Microsoft Dynamics Lines Up Against SAP, Oracle, And Salesforce
The vendor has hit its stride on the technology front and now must worry about how to compete in the channel.
SAP has a much broader shot at competing with Dynamics' vision, though its Business ByDesign and forthcoming Sales OnDemand have no on-premises deployment model, nor do any of the on-demand products under development at SAP that I am aware of. The larger Business Suite may someday become available in the cloud, but plans for that haven't been shared publicly. In short, SAP, which I believe has much a more solid cloud strategy than Oracle, won't be supporting the level of deployment choice that Microsoft has in mind.
There are many who think providing the breadth of deployment options that Microsoft has planned isn't all that strategic. A pretty formidable cast of pundits say this level of choice is either unnecessary or heretical or both. Time will tell, but I'm in the camp that believes that customers will prefer the multimode option for many of their deployments if given that option, and Microsoft's plans to offer a supreme breadth of options is the right one for the foreseeable future.
And that choice effectively starts now--or rather later this year with the full release of AX 2012. Microsoft has promised that this version, while not the Azure-ready, dual-mode version that offers multimode deployment out of the box, will be readily upgradeable to the multimode version when it's available, effectively letting customers buy an on-premise ERP system today and have the option to move it to on-demand at the next revision cycle. For the customer who prefers to sit on the fence and keep his or her options open, AX 2012 is looking good.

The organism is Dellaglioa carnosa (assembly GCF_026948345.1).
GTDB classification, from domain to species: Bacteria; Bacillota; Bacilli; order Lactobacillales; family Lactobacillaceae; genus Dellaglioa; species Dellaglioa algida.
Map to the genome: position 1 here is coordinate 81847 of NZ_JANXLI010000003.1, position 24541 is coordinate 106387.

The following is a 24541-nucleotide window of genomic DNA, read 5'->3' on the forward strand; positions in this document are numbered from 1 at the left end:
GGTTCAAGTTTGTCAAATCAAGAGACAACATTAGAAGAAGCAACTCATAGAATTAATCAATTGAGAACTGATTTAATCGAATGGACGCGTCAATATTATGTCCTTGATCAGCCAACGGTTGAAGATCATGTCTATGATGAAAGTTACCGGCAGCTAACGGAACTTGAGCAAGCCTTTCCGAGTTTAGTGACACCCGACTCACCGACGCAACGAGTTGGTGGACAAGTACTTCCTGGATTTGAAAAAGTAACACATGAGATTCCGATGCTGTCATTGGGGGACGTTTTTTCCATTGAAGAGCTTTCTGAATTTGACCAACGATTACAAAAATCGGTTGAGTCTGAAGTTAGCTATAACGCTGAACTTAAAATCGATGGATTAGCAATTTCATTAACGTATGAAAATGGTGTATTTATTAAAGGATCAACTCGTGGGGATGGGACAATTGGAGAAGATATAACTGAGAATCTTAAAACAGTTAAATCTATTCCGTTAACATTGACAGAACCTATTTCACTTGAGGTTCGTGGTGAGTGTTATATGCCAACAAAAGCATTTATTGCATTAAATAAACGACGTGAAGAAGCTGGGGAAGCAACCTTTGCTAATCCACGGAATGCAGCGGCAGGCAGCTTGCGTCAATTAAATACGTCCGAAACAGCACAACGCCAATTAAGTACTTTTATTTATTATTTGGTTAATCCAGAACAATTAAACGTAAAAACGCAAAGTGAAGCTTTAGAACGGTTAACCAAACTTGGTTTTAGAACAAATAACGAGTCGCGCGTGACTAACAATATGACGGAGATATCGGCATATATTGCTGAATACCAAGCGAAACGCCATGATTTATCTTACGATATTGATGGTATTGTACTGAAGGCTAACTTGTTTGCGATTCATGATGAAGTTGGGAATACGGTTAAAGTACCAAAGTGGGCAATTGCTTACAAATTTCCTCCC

This in no way wipes Business ByDesign's prospects off the map, nor does it obviate the fact that SAP has a strong product set for the mid-market--All-in-One, Business One for the on-premises customer, and Business ByDesign for the on-demand customer--that competes well against Dynamics. There's still considerable customer choice for SAP's prospects; multimode deployments are possible, though from different code bases. And SAP's willingness to fight aggressively with its direct sales approach against Dynamics' partner-driven model is a distinct advantage that one day Microsoft must do something about other than take the hit and live to fight another day.
The bottom line is that Dynamics has really hit its stride on the technology front and now needs to worry about how to compete in the channel. The problem with using an indirect sales approach against competitors like SAP and Oracle that deploy direct sales forces against Dynamics in the upper mid-market and lower echelons of the large enterprise market will someday have to be addressed head-on, in my opinion. There are already Microsoft teams that call on large accounts, and then bring in partners to close the deal. That may need to change as the capabilities of AX 2012 and beyond make it clear that Microsoft can play a stronger role at the top end of the market. At which point it may need a top-end sales strategy to match its technical prowess. That's the price Microsoft will pay for growing up so well.
Josh Greenbaum is principal of Enterprise Applications Consulting, a Berkeley, Calif., firm that consults with end-user companies and enterprise software vendors large and small. Clients have included Microsoft, Oracle, SAP and other firms that are sometimes analyzed in his columns. Write him at firstname.lastname@example.org.
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